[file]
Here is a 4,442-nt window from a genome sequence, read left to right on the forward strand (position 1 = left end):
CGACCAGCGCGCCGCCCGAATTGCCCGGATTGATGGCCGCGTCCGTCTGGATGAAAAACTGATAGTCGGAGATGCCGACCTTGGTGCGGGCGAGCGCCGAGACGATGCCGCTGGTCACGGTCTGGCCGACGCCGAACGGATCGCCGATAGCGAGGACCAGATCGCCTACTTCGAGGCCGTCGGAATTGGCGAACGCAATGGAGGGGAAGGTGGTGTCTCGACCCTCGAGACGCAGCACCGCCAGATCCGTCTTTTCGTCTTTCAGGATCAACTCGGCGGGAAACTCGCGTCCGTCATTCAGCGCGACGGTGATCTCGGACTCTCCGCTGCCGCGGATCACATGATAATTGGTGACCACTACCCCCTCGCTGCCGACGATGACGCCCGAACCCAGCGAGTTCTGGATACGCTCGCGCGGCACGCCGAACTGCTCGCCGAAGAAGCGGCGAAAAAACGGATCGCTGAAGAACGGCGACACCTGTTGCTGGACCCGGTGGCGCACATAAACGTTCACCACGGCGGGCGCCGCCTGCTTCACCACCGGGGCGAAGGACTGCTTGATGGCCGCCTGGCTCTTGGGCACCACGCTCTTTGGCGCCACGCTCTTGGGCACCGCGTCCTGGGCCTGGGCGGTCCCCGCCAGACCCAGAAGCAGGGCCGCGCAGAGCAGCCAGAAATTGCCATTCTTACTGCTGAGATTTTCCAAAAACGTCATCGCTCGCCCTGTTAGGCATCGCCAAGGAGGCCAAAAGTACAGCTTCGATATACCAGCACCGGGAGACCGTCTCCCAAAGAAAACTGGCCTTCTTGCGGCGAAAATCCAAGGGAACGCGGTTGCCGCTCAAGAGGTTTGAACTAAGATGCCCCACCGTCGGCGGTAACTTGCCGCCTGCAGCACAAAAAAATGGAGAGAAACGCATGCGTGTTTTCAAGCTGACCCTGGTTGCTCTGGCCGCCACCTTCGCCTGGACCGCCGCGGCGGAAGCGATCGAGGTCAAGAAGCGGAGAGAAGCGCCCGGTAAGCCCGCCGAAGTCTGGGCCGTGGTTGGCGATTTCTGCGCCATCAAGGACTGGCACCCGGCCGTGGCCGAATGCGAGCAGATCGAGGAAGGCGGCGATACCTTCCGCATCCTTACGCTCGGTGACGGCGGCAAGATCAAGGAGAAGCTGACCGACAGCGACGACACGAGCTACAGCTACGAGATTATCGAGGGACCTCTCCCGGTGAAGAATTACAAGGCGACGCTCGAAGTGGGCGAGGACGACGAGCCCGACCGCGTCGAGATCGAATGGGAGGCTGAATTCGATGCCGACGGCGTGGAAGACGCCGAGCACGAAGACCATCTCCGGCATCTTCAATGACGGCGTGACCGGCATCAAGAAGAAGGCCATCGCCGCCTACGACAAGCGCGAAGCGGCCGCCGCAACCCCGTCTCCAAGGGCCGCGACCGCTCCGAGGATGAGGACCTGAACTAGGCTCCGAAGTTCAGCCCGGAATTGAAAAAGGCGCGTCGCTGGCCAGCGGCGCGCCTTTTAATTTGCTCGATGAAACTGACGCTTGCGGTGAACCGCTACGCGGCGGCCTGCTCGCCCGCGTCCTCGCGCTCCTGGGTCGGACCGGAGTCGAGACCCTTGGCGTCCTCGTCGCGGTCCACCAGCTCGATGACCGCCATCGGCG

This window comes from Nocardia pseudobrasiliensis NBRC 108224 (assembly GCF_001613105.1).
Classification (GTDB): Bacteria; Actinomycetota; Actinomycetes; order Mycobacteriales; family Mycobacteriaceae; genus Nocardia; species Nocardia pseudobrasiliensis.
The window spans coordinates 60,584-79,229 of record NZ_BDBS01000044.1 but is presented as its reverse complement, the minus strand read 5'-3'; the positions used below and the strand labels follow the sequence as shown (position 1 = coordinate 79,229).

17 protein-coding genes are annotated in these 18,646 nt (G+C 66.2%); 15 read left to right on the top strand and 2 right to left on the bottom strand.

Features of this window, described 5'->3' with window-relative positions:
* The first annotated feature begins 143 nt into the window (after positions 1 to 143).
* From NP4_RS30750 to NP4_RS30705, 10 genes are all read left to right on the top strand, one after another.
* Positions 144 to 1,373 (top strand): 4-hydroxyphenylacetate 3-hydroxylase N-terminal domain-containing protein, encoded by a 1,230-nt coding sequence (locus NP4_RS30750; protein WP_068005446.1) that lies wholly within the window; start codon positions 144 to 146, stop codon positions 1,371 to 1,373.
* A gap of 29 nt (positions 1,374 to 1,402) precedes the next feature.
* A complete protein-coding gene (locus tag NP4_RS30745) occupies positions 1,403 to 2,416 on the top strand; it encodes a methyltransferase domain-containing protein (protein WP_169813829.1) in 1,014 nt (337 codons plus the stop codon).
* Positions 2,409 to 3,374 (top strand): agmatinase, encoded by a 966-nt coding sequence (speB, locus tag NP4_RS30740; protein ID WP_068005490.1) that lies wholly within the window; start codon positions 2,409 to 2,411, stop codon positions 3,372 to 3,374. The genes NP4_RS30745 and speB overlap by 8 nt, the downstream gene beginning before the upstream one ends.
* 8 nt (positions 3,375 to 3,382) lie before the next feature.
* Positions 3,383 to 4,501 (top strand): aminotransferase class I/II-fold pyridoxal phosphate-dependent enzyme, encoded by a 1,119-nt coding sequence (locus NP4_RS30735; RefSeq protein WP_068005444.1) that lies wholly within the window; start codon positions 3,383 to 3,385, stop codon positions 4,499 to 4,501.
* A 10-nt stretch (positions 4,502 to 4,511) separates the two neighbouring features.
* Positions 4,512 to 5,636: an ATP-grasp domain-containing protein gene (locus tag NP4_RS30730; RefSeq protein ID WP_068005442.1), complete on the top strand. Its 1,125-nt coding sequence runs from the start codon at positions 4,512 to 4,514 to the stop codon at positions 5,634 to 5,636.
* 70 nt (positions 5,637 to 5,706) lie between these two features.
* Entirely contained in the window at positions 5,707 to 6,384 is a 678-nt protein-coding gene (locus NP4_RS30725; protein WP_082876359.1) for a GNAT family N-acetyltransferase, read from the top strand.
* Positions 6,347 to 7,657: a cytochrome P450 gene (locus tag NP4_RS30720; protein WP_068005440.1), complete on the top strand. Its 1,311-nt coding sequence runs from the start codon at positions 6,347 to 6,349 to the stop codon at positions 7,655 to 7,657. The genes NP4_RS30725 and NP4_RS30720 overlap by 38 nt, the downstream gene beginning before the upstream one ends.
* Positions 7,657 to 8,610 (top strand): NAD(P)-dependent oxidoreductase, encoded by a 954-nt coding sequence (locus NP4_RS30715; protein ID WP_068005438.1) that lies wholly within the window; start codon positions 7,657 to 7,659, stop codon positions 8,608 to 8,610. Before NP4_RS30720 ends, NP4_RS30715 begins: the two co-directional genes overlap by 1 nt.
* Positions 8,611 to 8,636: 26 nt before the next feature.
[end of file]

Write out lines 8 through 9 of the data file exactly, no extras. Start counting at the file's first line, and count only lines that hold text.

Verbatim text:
* The first annotated feature begins 143 nt into the window (after positions 1 to 143).
* From NP4_RS30750 to NP4_RS30705, 10 genes are all read left to right on the top strand, one after another.